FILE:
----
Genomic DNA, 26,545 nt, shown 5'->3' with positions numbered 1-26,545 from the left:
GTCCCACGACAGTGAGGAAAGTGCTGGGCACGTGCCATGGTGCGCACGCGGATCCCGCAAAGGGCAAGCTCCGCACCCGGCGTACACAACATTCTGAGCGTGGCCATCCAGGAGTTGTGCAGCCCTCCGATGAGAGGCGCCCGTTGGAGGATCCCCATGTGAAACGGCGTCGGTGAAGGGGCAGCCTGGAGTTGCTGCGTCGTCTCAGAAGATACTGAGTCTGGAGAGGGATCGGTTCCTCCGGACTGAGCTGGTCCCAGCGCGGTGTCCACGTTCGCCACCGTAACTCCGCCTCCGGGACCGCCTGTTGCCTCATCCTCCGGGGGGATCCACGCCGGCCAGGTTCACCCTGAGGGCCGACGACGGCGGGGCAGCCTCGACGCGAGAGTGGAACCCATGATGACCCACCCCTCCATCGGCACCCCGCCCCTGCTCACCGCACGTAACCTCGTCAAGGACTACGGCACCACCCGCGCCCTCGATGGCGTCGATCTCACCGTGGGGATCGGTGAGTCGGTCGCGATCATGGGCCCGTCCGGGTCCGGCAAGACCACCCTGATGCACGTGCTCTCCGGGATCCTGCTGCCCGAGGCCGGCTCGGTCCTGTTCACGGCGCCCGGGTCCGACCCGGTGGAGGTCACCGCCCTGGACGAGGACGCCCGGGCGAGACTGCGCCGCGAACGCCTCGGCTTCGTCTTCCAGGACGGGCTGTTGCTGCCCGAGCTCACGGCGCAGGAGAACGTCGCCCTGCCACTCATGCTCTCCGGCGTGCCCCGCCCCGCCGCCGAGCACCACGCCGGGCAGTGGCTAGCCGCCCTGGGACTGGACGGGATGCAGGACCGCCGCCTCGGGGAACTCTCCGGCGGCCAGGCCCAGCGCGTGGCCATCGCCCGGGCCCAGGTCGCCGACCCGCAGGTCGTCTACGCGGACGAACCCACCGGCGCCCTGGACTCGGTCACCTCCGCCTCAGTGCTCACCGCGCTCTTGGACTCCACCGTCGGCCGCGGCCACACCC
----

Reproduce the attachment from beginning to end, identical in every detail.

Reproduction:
Genomic DNA, 26,545 nt, shown 5'->3' with positions numbered 1-26,545 from the left:
GTCCCACGACAGTGAGGAAAGTGCTGGGCACGTGCCATGGTGCGCACGCGGATCCCGCAAAGGGCAAGCTCCGCACCCGGCGTACACAACATTCTGAGCGTGGCCATCCAGGAGTTGTGCAGCCCTCCGATGAGAGGCGCCCGTTGGAGGATCCCCATGTGAAACGGCGTCGGTGAAGGGGCAGCCTGGAGTTGCTGCGTCGTCTCAGAAGATACTGAGTCTGGAGAGGGATCGGTTCCTCCGGACTGAGCTGGTCCCAGCGCGGTGTCCACGTTCGCCACCGTAACTCCGCCTCCGGGACCGCCTGTTGCCTCATCCTCCGGGGGGATCCACGCCGGCCAGGTTCACCCTGAGGGCCGACGACGGCGGGGCAGCCTCGACGCGAGAGTGGAACCCATGATGACCCACCCCTCCATCGGCACCCCGCCCCTGCTCACCGCACGTAACCTCGTCAAGGACTACGGCACCACCCGCGCCCTCGATGGCGTCGATCTCACCGTGGGGATCGGTGAGTCGGTCGCGATCATGGGCCCGTCCGGGTCCGGCAAGACCACCCTGATGCACGTGCTCTCCGGGATCCTGCTGCCCGAGGCCGGCTCGGTCCTGTTCACGGCGCCCGGGTCCGACCCGGTGGAGGTCACCGCCCTGGACGAGGACGCCCGGGCGAGACTGCGCCGCGAACGCCTCGGCTTCGTCTTCCAGGACGGGCTGTTGCTGCCCGAGCTCACGGCGCAGGAGAACGTCGCCCTGCCACTCATGCTCTCCGGCGTGCCCCGCCCCGCCGCCGAGCACCACGCCGGGCAGTGGCTAGCCGCCCTGGGACTGGACGGGATGCAGGACCGCCGCCTCGGGGAACTCTCCGGCGGCCAGGCCCAGCGCGTGGCCATCGCCCGGGCCCAGGTCGCCGACCCGCAGGTCGTCTACGCGGACGAACCCACCGGCGCCCTGGACTCGGTCACCTCCGCCTCAGTGCTCACCGCGCTCTTGGACTCCACCGTCGGCCGCGGCCACACCC